02 Engie Reveals the Future of Energy

The next speaker was Thierry Lepercq of Engie which is a very old company – more than 200 years and in 70 countries and supplying 2% of the electricity in the world. Facing the strongest challenge in 200 years. Lepercq said that the industry is heading for a ‘complete blackout’ (he got the audience to close its eyes – then said “that’s the future”!). Solar and renewables are coming, very, very quickly, he said.

Go to Hawaii,Leperca said, where solar power is very important and is killing the system. Solar is said to be so much cheaper. It’s not just in obvious countries, in Chile, for example, there is 3000MW of solar and wind capacity, without the industry being financially supported by the stat, but the marginal cost of energy has gone to zero. That poses real threats to the energy economy.

Thierry Lepercq EngieThierry Lepercq of Engie. Image:Meko

Recently in Santa Clara there have been problems caused by big spikes in power demand from car re-charging. Amsterdam is already a haven of electric cars – Lepercq said that 50% of taxis are electric today and by next year this will be 100% – and that will have a big impact on the electricity supply. There are solutions being worked on including decentralised batteries to deal with fluctuating supply and demand and he said that big batteries are 80% cheaper than five years ago. Home-based batteries are a big potential market and also interesting is the development of “energy communities” such as Sonnen communities that have been set up in Germany to trade energy. There is also work going on to develop a system for those that want to to go ‘off grid’. It’s not so bad if you can be locally provided with energy.

Engie acquired EV-Box which is developing a network of car charging points (ChargePoint is also big in the US) and Lepercq said that an important part of running a charging network is collecting data as well as providing power. Batteries and hydrogen are good for storing energy, but it’s not enough at the moment. Engie is involved in a big project to model renewable energy penetration.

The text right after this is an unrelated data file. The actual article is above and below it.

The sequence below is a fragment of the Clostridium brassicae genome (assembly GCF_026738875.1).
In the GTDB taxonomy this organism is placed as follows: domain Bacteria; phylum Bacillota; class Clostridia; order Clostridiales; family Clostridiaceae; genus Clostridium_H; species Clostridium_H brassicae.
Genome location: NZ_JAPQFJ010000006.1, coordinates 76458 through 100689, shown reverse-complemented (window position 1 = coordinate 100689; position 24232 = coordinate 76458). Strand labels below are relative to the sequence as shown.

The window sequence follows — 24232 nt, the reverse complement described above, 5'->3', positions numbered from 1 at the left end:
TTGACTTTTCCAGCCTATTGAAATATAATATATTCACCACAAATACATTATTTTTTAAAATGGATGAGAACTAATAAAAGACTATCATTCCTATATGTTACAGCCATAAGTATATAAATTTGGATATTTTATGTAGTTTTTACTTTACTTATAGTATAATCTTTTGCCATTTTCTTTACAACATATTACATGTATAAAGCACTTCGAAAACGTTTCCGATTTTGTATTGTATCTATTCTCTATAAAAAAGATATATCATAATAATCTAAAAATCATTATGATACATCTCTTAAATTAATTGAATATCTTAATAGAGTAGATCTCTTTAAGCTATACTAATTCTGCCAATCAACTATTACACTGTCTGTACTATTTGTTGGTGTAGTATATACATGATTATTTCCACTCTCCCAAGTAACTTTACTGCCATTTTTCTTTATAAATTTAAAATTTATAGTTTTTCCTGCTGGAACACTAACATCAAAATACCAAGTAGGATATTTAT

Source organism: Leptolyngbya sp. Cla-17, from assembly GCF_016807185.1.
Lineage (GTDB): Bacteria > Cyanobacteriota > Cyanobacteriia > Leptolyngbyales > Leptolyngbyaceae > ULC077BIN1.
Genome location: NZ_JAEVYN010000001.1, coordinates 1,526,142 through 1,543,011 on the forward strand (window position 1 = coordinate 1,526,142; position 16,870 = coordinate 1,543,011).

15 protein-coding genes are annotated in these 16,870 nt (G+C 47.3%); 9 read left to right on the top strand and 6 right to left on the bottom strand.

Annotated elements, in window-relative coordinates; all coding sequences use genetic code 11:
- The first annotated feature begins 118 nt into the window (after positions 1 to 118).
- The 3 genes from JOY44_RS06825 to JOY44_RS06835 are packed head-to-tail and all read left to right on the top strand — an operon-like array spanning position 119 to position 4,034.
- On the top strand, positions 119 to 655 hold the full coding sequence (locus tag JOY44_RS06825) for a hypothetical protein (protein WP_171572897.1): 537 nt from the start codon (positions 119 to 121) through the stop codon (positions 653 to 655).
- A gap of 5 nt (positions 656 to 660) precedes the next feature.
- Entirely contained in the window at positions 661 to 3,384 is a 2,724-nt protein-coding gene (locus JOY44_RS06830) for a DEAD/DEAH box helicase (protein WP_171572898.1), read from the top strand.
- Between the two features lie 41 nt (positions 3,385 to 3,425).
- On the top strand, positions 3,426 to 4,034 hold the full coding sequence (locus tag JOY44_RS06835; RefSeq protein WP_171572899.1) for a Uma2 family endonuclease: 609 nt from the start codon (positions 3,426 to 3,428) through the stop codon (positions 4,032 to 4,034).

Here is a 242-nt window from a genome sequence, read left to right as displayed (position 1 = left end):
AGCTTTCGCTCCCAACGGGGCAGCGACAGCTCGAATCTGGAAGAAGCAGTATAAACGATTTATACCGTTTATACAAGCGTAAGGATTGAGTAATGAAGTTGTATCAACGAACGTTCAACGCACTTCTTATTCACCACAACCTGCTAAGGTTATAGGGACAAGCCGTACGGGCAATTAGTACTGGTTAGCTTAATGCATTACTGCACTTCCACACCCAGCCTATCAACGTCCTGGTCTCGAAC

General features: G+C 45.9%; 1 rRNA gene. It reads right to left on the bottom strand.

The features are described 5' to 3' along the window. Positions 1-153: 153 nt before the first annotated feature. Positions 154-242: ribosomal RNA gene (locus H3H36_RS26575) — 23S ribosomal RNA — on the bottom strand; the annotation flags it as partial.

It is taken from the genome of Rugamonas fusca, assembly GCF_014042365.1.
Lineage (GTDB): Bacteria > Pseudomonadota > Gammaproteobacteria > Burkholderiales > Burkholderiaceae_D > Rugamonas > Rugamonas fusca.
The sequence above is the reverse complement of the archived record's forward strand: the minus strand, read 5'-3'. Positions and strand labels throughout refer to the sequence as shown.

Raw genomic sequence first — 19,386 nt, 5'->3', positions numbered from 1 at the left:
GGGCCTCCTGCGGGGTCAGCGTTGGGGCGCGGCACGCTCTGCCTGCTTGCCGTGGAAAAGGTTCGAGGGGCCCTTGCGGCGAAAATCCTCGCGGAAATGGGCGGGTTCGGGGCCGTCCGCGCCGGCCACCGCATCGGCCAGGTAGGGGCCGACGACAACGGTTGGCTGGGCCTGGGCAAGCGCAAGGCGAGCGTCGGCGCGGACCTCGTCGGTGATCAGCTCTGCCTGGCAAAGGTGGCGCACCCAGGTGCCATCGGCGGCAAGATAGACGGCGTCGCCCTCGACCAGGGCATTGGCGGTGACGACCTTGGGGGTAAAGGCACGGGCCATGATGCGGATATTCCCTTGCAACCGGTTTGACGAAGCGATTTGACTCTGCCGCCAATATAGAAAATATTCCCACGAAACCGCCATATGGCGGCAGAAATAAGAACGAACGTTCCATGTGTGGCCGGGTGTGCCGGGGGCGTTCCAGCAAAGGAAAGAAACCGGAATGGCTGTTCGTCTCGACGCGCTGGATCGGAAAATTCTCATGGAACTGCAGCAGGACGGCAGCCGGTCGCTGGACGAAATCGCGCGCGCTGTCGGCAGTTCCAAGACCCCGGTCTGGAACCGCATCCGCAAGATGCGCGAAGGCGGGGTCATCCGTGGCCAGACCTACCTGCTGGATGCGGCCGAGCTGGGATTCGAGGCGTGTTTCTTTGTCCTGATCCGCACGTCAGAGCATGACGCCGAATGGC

evbox2Engie has bought EV Box but is worried about the spikes in electricity demand to charge cars.

The power industry has been built on big rotating machines – generators etc are pretty well all turbines – and that means that there is a lot of inertia in the system . It’s a kind of miracle to be able to adjust to frequency and voltage so finely, yet with typical adjustments done on a 30 minute control cycle. If you take away the rotating systems systems become de-centralised and de-carbonised, but difficult to control.

If inertia goes away (or reduces), it gets really hard to manage the system and you get black outs. If inertia goes away, you’re not working on a 30 minute cycle to balance, but in real time, in microseconds, Lepercq said. IoT is nice to have in industry, he said, but there needs to be a huge amount of control and monitoring to control the balance of power demand. The system will be complex and need AI and a lot of data processing to make it all work.

Authorities are “Off the Pace”

The bad news is that few regulators have thought of this. If you ask utilities in the US, they are not thinking about it at all, but China is thinking about it and is working on an “Internet of Energy”, which will make it possible to balance the system. Energy today is based on assets – plants and transmission systems. However, in the future, it will be controlled by a platform, ‘an Android’ – the question is, who will run it and control it?

There is an immense challenge and at the event Lepercq made a call to the CEA to respond to this challenge. He said that there are already very big players. Envision Energy has 10% of all the wind power capacity in the world and is a Chinese firm. However, the firm has 100 people already doing research at Stanford and has major executives in the US. Energy is not going away – solar is now cheap – the question is, “how do you make it safe and guaranteed?”. This will not need national answers, but will be internationally developed.

Analyst Comment

This talk was not really ‘on topic’ for our display readers, but it seems to me that this is a big topic that is bound to have an effect. For example, after the nuclear meltdown in Fukushima, TVs with battery back-up became important as cooperative Japanese citizens reduced their power consumption in a collaborative way to reduce peak loads and avoid power cuts. They had originally been developed for regions of the world where power availability is not reliable. Even in our developed part of the world, power cuts are not unknown, and I guess that one issue is that the current power system is not a very robust design – there is. effectively, a single point of failure.

I have seen large domestic batteries being promoted at IFA and companies such as Panasonic have the idea that every home should have a big domestic battery to deal with power variability. That is probably more efficient than making sure that all appliances have their own back-up plan, but I can imagine how this could become more important over time.

At IFA in 2016, Euronics said that it thought that big domestic batteries are a large potential market. The one they were promoting at the time was the Houze Zerocell. Panasonic also said at CES that it saw a big opportunity in that market.

The Economist has run some very good articles on the impact of solar on the economics of conventional power generation. It seems that we are going to need some real re-alignment in business models if we are to have a range of different energy solutions. (BR)